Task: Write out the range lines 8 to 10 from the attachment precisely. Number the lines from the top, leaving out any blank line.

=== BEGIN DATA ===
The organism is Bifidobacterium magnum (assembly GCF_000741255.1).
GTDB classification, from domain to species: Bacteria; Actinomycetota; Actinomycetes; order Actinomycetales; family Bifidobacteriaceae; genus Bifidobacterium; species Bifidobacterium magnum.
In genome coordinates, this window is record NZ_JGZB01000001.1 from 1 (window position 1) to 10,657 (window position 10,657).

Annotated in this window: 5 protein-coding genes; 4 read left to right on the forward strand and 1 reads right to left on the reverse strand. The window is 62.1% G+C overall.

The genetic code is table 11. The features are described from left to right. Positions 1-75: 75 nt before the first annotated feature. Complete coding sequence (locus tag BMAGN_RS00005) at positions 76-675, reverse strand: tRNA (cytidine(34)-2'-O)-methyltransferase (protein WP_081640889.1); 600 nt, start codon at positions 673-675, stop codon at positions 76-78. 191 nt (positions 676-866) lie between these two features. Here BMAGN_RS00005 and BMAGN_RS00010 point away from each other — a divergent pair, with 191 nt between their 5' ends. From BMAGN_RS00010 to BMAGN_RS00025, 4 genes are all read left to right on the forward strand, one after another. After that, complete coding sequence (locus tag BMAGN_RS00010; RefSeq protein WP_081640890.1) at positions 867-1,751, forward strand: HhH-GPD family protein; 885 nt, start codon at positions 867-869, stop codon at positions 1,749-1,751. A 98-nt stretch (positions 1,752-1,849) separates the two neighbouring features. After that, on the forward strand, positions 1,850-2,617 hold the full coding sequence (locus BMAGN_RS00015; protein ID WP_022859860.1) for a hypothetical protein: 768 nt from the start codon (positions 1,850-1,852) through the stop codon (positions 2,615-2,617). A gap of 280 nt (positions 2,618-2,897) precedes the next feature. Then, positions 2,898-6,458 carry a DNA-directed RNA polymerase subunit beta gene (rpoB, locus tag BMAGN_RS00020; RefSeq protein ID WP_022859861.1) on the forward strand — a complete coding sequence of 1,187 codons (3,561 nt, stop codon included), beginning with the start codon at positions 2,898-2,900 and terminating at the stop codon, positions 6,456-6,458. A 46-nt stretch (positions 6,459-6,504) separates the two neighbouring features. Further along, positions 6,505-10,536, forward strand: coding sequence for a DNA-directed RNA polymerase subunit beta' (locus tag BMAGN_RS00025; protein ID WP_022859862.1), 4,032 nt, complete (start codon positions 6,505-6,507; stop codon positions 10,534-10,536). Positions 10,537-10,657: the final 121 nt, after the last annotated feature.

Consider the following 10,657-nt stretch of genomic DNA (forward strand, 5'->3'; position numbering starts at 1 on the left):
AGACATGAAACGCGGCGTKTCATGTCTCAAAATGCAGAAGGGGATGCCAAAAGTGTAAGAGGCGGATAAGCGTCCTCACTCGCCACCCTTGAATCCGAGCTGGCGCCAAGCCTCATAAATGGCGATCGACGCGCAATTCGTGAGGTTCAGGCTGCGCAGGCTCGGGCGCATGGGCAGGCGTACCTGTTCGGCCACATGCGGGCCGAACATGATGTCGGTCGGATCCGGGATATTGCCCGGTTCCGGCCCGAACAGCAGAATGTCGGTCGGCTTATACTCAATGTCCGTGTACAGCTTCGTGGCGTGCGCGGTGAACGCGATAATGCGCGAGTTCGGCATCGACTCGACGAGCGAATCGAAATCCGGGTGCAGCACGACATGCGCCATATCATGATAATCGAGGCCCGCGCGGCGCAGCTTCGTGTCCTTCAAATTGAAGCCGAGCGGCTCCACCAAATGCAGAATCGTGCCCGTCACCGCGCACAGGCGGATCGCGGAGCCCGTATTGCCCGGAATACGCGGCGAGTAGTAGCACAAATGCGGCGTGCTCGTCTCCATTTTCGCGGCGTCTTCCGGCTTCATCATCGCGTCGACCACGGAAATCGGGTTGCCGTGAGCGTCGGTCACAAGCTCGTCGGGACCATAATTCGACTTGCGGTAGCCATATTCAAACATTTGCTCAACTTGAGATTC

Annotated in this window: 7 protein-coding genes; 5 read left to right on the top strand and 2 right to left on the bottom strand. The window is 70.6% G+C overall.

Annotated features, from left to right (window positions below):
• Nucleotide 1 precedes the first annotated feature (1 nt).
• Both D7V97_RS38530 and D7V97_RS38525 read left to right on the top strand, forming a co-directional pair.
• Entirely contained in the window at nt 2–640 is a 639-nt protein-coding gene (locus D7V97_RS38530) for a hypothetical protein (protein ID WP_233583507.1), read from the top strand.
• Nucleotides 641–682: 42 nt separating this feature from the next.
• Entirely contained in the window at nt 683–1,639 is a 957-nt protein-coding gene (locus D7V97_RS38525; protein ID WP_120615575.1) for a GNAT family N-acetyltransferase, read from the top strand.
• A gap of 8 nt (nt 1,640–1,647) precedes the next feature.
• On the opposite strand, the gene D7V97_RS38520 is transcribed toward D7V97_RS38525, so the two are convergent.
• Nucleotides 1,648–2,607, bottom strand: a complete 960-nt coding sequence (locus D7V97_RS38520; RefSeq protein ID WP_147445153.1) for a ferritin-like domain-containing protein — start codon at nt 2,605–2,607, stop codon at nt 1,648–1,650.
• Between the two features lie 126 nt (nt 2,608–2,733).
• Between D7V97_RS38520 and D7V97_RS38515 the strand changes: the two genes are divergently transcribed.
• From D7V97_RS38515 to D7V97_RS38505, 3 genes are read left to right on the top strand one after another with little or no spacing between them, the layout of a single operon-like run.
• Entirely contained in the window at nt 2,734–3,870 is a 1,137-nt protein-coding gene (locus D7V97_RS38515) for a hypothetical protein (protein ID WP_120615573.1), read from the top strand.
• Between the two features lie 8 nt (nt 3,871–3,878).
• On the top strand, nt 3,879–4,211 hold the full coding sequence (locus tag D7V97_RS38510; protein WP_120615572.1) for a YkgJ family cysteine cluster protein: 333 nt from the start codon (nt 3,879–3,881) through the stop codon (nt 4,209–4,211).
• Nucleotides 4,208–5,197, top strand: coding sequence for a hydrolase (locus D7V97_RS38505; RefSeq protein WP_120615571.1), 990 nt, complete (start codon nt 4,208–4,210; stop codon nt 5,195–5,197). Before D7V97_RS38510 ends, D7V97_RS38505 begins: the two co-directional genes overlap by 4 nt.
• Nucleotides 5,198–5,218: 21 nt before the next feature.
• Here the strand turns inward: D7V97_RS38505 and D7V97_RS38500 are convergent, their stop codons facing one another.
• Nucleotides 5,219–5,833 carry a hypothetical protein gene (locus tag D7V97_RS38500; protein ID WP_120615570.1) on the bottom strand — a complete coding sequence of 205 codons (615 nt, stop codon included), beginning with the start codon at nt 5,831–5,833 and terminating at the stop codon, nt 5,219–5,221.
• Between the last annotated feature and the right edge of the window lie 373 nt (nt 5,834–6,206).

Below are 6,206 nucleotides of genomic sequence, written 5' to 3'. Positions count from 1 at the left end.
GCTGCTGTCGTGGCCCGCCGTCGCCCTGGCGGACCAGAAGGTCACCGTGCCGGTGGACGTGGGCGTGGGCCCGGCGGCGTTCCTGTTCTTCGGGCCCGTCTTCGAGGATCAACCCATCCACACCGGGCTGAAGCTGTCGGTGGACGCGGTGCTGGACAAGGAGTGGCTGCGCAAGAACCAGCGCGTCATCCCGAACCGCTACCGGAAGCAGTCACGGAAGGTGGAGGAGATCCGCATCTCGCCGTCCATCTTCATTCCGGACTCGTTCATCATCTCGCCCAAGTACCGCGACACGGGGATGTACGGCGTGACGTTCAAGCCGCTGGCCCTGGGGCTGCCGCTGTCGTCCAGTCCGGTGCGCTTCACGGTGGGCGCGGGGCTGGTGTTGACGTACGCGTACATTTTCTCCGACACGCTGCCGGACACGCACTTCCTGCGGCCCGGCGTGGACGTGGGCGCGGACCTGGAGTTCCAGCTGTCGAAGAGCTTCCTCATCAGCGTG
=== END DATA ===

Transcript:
Annotated in this window: 7 protein-coding genes; 5 read left to right on the top strand and 2 right to left on the bottom strand. The window is 70.6% G+C overall.

Annotated features, from left to right (window positions below):
• Nucleotide 1 precedes the first annotated feature (1 nt).